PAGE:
Scoop Kitchen is on a mission to end hunger in the community, one scoop at a time.
Here’s how it works – John McDevitt creates hand-carved, one-of-a-kind, artistic scoops, spoons and other works in wood. Then he offers them for “adoption.” When you adopt a spoon or scoop, 100% of the proceeds are donated to organizations working to end food insecurity.
The first opportunity to adopt spoons will be during an opening reception Saturday, Dec. 2, from 4-7 p.m., for the Holiday Group Exhibition running through Dec. 31, at Morpeth Contemporary, 43 W. Broad St., Hopewell, N.J.
One hundred percent of Scoop Kitchen sales will go to the Chubby’s Project, a local nonprofit that delivers hot meals and groceries three days a week to neighbors in need. Art by other artists will also be on display in the holiday exhibition at Morpeth, but only Scoop Kitchen sales will be donated to Chubby’s Project.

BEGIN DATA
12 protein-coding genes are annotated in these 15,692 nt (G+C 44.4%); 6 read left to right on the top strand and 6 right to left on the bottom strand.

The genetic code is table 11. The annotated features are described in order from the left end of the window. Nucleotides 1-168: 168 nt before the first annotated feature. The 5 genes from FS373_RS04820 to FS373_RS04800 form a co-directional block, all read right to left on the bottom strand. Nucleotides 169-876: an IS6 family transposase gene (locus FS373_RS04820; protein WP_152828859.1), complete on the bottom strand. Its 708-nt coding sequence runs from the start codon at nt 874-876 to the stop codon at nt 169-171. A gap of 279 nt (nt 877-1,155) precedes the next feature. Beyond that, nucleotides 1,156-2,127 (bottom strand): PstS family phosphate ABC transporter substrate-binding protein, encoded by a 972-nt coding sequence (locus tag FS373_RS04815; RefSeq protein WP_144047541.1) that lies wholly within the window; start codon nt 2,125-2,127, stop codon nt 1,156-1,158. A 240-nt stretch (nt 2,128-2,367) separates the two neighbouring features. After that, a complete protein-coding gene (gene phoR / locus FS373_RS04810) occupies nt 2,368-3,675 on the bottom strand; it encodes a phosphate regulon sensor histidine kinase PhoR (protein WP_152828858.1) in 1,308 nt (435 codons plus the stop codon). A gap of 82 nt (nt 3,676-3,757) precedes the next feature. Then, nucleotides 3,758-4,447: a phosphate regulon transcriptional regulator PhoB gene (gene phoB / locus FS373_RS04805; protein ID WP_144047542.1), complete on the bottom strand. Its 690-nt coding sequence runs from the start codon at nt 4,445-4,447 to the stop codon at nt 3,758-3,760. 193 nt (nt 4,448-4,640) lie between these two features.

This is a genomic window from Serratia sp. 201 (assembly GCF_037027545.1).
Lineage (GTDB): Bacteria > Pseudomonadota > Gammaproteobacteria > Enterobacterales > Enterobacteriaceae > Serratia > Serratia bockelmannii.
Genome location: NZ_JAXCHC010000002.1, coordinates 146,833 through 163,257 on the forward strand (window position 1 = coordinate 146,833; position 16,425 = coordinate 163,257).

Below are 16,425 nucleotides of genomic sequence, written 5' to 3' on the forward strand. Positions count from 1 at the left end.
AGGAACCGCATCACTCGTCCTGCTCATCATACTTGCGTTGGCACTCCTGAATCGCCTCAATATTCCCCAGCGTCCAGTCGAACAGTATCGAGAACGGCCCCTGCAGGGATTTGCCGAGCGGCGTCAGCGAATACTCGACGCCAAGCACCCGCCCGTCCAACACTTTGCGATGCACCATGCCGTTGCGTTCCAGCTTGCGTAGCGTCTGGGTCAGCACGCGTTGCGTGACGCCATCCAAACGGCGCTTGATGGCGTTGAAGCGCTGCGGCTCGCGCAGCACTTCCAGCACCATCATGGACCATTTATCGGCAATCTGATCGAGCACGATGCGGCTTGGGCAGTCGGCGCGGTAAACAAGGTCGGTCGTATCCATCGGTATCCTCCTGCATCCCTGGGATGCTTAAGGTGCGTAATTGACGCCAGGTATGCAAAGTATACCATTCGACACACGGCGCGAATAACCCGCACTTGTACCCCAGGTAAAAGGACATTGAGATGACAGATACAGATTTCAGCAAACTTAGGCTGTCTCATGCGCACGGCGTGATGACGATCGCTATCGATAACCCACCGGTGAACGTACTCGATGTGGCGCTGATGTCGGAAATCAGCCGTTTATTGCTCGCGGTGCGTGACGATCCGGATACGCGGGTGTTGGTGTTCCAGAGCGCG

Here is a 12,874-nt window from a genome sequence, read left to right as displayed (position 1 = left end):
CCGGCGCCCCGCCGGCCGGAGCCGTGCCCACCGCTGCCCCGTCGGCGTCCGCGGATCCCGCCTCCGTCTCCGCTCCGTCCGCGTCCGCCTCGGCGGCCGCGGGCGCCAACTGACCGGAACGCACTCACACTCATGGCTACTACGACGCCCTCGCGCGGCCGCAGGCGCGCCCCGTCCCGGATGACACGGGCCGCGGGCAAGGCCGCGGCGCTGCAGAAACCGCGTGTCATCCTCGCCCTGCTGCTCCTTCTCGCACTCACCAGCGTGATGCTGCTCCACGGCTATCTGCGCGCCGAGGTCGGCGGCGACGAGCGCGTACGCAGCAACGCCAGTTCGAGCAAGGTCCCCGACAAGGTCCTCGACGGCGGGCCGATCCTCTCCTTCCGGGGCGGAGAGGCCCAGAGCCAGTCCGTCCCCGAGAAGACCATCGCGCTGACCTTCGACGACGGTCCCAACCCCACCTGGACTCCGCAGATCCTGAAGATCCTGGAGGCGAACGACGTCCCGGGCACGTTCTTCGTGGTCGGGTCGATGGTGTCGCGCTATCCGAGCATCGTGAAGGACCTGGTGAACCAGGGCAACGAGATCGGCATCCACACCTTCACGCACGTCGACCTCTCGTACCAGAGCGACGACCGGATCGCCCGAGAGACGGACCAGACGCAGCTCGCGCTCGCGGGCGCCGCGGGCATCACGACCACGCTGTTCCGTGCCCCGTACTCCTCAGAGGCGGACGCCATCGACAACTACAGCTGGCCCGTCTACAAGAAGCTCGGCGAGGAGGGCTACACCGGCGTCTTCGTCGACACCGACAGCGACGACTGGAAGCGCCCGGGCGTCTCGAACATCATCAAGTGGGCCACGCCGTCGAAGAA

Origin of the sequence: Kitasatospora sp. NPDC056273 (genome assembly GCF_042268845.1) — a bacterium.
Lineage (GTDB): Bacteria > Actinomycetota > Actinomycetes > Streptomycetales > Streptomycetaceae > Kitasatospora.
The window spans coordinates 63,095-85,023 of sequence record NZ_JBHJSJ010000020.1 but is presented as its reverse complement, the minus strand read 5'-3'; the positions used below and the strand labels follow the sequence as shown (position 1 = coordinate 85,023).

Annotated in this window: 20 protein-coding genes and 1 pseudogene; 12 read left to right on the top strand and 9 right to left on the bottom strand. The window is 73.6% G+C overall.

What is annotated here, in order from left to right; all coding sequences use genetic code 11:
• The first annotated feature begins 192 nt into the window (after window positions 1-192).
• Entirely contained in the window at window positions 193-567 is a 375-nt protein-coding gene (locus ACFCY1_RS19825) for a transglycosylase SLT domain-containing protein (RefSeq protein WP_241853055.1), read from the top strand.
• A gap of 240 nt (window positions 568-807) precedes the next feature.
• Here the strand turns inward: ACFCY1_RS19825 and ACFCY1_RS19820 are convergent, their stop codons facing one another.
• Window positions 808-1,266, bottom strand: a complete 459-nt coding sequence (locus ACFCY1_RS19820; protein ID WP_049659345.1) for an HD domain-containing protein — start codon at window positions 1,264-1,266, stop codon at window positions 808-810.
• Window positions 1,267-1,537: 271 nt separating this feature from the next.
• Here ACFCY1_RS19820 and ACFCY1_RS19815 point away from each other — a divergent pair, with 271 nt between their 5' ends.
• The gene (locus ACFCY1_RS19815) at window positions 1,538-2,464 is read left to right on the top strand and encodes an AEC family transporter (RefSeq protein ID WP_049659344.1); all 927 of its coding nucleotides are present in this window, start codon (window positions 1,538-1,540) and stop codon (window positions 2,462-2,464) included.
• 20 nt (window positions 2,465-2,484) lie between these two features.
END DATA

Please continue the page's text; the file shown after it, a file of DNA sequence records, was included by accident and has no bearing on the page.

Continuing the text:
Early wooden ceremonial spoons are works of sculpture. They are not so much utilitarian objects as symbols of status, abundance and spiritual powers, according to Yaelle Biro, The Metropolitan Museum of Art, 2016. “I am hopeful that my scoops and spoons will continue this tradition,” said McDevitt. “Artistic Scoops and spoons are perfect for this cause. I cannot think of a better way to connect with you and give back to our community.”
More scoops will be available in the future as McDevitt said, as he continues to build partnerships with local soup kitchens. “Through those partnerships,” he said, “we will create opportunities to help end hunger in our community, one scoop at a time.“